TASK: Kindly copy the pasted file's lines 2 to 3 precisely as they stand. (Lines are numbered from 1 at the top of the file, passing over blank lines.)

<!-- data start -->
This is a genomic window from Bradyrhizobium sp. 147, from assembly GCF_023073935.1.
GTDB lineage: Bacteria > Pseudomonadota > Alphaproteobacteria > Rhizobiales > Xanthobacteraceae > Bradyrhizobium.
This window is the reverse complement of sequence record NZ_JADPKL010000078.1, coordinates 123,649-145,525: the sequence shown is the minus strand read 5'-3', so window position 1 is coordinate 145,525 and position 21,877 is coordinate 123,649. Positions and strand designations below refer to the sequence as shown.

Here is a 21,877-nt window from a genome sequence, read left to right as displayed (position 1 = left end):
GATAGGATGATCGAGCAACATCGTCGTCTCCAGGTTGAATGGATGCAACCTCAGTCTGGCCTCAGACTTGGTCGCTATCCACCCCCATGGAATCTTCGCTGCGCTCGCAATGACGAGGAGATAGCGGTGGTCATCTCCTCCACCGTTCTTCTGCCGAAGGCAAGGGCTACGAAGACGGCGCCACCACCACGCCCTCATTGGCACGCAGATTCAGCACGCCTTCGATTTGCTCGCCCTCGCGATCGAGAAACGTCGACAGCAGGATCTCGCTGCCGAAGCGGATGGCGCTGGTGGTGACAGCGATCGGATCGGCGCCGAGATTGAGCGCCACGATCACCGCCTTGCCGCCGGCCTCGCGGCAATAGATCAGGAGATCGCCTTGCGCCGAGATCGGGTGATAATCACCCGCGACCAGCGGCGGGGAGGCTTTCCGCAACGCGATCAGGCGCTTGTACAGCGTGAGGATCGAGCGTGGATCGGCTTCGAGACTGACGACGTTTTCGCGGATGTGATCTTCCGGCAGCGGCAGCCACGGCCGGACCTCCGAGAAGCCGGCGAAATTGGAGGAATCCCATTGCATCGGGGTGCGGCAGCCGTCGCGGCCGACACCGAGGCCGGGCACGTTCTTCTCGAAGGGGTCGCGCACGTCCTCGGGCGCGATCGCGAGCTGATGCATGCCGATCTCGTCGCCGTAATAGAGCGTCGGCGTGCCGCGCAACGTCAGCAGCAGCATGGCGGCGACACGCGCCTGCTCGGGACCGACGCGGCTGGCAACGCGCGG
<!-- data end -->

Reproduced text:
GTDB lineage: Bacteria > Pseudomonadota > Alphaproteobacteria > Rhizobiales > Xanthobacteraceae > Bradyrhizobium.
This window is the reverse complement of sequence record NZ_JADPKL010000078.1, coordinates 123,649-145,525: the sequence shown is the minus strand read 5'-3', so window position 1 is coordinate 145,525 and position 21,877 is coordinate 123,649. Positions and strand designations below refer to the sequence as shown.